STRmix Plays Key Role in Chicago Murder Trial

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Prosecution details how probabilistic genotyping using STRmix linked defendant to DNA evidence.

STRmix™ – sophisticated forensic software used to resolve mixed DNA profiles previously thought to be too complex to interpret – recently played a key role in the trial of a Chicago gang member accused of murdering nine-year-old Tyshawn Lee.

Jurors found Dwright Boone-Doty guilty of murder in the first degree for shooting Lee (Illinois v. Dwright Doty, 16CR 08715-02). He faces up to life in prison at sentencing.

The prosecution in the case detailed how probabilistic genotyping using STRmix™ had linked Boone-Doty to DNA evidence found on Tyshawn’s basketball.

Testifying in the case, STRmix™ co-developer John Buckleton, DSc, FRSNZ, noted that forensic analysis by the Illinois State Police found “very strong support” that Boone-Doty’s DNA contributed to the mix found on three out of four samples from the basketball and “strong support” for the fourth sample.

Buckleton testified that the analysis also found statistical support for Boone-Doty’s profile being included in the DNA mixture on several swabs taken from the alleged getaway car.

An accomplice of Boone-Doty, Corey Morgan, was also found guilty of the boy’s murder in a separate trial. A third man, Kevin Edwards, pleaded guilty to first-degree murder in exchange for a 25-year prison sentence.

The Cook County case marked the first time evidence produced by probabilistic genotyping had been used in a state court in Illinois.

Since its introduction in 2012, STRmix™ has been used to interpret DNA evidence in more than 120,000 cases around the world. It has also been used successfully in numerous U.S. court cases, including 28 successful admissibility hearings.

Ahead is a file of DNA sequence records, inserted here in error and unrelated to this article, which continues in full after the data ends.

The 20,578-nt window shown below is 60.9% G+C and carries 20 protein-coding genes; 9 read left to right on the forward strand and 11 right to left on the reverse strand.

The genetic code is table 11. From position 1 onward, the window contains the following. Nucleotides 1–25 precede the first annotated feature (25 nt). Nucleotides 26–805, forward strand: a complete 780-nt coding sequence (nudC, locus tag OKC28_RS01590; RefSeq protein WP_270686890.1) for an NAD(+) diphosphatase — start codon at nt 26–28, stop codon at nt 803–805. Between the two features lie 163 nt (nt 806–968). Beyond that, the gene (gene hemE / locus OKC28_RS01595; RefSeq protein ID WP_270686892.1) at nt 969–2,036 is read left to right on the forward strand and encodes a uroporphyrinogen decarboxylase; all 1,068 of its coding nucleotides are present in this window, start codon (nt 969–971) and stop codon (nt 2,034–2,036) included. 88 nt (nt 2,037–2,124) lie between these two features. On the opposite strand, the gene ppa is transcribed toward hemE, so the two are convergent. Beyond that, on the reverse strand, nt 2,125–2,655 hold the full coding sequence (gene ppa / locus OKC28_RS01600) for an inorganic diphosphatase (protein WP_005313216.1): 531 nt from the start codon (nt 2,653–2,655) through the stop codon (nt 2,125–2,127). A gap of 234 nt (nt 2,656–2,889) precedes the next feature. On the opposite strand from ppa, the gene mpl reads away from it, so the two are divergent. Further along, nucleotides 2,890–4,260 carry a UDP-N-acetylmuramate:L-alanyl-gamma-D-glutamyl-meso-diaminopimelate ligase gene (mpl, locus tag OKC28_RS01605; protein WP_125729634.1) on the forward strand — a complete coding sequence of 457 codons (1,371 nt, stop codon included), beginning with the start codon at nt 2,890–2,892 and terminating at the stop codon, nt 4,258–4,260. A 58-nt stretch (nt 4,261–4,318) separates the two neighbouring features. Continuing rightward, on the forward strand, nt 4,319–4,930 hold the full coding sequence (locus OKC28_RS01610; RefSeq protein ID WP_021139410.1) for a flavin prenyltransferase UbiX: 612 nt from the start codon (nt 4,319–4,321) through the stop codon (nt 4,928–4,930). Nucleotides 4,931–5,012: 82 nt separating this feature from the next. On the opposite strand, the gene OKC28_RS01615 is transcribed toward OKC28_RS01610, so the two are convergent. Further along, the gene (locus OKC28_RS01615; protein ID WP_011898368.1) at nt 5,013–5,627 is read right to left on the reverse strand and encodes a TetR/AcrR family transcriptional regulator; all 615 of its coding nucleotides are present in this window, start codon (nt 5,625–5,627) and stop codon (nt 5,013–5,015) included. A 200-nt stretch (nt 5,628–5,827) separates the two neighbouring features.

STRmix™ is currently being used by forensic labs at 47 U.S. agencies – including the FBI and the Bureau of Alcohol, Tobacco, Firearms, and Explosives (ATF) – and is in various stages of installation, validation, and training in more than another 60 U.S. labs. Internationally, it is being used by nearly two dozen forensic labs in Australia, New Zealand, England, Scotland, Ireland, Finland, Dubai, Denmark, and Canada.

According to Buckleton, forensic labs have turned to STRmix™ “because it greatly improves the usability of DNA to produce evidence in a wide range of criminal cases.” He notes that agencies using STRmix™ are reporting an increase of interpretable DNA in gun cases from about 40% to more than 70%. STRmix™ is also proving to be highly effective in delivering a significantly higher rate of interpretable results in sexual assault cases.

A new version of STRmix™, STRmix™ v2.7, was introduced in September. STRmix™ v2.7 includes several new features in direct response to recommendations for improvements made by forensic labs to better address the on-the-job needs they regularly encounter.

In addition, an updated STRmix™ Defense Access Policy gives defense legal teams even easier access to STRmix™ software. The updated Access Policy includes definitions of the extended items that can be provided under the policy, updated non-disclosure agreements (NDAs), and an abbreviated NDA for use in some specific circumstances.

For more information about STRmix™ visit http://www.strmix.com.

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Ray Weiss
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